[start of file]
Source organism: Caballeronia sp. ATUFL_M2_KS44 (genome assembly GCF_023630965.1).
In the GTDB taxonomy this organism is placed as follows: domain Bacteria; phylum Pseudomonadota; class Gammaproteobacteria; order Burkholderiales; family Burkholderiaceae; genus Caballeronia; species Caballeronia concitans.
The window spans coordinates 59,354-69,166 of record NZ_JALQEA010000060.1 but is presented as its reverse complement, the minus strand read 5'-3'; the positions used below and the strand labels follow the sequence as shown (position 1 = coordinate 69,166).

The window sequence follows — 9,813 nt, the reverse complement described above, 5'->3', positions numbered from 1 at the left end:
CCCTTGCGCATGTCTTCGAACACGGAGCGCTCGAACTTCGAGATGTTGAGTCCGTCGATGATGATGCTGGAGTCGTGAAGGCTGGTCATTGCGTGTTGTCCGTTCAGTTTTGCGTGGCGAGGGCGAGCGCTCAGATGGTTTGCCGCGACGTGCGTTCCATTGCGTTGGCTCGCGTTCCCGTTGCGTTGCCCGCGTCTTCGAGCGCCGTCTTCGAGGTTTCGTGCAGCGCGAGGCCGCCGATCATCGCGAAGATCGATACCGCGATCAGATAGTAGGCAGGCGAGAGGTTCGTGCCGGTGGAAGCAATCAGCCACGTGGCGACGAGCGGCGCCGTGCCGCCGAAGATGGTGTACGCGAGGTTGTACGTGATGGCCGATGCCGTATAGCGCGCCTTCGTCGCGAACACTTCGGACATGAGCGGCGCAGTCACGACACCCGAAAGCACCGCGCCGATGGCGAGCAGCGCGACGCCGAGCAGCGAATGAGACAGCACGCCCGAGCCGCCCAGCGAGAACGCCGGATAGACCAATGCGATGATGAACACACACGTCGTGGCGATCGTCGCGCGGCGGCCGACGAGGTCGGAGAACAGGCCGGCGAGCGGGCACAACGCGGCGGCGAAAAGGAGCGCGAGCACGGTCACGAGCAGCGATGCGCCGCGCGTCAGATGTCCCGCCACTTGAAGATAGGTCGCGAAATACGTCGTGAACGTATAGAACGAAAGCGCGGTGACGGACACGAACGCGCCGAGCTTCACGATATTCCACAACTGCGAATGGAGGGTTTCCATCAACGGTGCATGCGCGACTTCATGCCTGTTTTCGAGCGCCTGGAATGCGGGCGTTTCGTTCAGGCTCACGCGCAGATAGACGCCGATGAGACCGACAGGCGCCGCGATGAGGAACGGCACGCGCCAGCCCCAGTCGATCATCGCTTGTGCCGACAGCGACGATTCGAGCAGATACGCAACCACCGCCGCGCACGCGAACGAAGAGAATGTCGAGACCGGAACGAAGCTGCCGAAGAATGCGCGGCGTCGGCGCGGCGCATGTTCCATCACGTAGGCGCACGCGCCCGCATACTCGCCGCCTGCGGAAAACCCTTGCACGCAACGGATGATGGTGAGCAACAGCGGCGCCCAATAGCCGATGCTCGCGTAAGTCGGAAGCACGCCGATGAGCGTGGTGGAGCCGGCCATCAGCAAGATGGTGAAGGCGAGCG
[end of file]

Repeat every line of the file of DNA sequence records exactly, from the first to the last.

Source organism: Caballeronia sp. ATUFL_M2_KS44 (genome assembly GCF_023630965.1).
In the GTDB taxonomy this organism is placed as follows: domain Bacteria; phylum Pseudomonadota; class Gammaproteobacteria; order Burkholderiales; family Burkholderiaceae; genus Caballeronia; species Caballeronia concitans.
The window spans coordinates 59,354-69,166 of record NZ_JALQEA010000060.1 but is presented as its reverse complement, the minus strand read 5'-3'; the positions used below and the strand labels follow the sequence as shown (position 1 = coordinate 69,166).

The window sequence follows — 9,813 nt, the reverse complement described above, 5'->3', positions numbered from 1 at the left end:
CCCTTGCGCATGTCTTCGAACACGGAGCGCTCGAACTTCGAGATGTTGAGTCCGTCGATGATGATGCTGGAGTCGTGAAGGCTGGTCATTGCGTGTTGTCCGTTCAGTTTTGCGTGGCGAGGGCGAGCGCTCAGATGGTTTGCCGCGACGTGCGTTCCATTGCGTTGGCTCGCGTTCCCGTTGCGTTGCCCGCGTCTTCGAGCGCCGTCTTCGAGGTTTCGTGCAGCGCGAGGCCGCCGATCATCGCGAAGATCGATACCGCGATCAGATAGTAGGCAGGCGAGAGGTTCGTGCCGGTGGAAGCAATCAGCCACGTGGCGACGAGCGGCGCCGTGCCGCCGAAGATGGTGTACGCGAGGTTGTACGTGATGGCCGATGCCGTATAGCGCGCCTTCGTCGCGAACACTTCGGACATGAGCGGCGCAGTCACGACACCCGAAAGCACCGCGCCGATGGCGAGCAGCGCGACGCCGAGCAGCGAATGAGACAGCACGCCCGAGCCGCCCAGCGAGAACGCCGGATAGACCAATGCGATGATGAACACACACGTCGTGGCGATCGTCGCGCGGCGGCCGACGAGGTCGGAGAACAGGCCGGCGAGCGGGCACAACGCGGCGGCGAAAAGGAGCGCGAGCACGGTCACGAGCAGCGATGCGCCGCGCGTCAGATGTCCCGCCACTTGAAGATAGGTCGCGAAATACGTCGTGAACGTATAGAACGAAAGCGCGGTGACGGACACGAACGCGCCGAGCTTCACGATATTCCACAACTGCGAATGGAGGGTTTCCATCAACGGTGCATGCGCGACTTCATGCCTGTTTTCGAGCGCCTGGAATGCGGGCGTTTCGTTCAGGCTCACGCGCAGATAGACGCCGATGAGACCGACAGGCGCCGCGATGAGGAACGGCACGCGCCAGCCCCAGTCGATCATCGCTTGTGCCGACAGCGACGATTCGAGCAGATACGCAACCACCGCCGCGCACGCGAACGAAGAGAATGTCGAGACCGGAACGAAGCTGCCGAAGAATGCGCGGCGTCGGCGCGGCGCATGTTCCATCACGTAGGCGCACGCGCCCGCATACTCGCCGCCTGCGGAAAACCCTTGCACGCAACGGATGATGGTGAGCAACAGCGGCGCCCAATAGCCGATGCTCGCGTAAGTCGGAAGCACGCCGATGAGCGTGGTGGAGCCGGCCATCAGCAAGATGGTGAAGGCGAGCG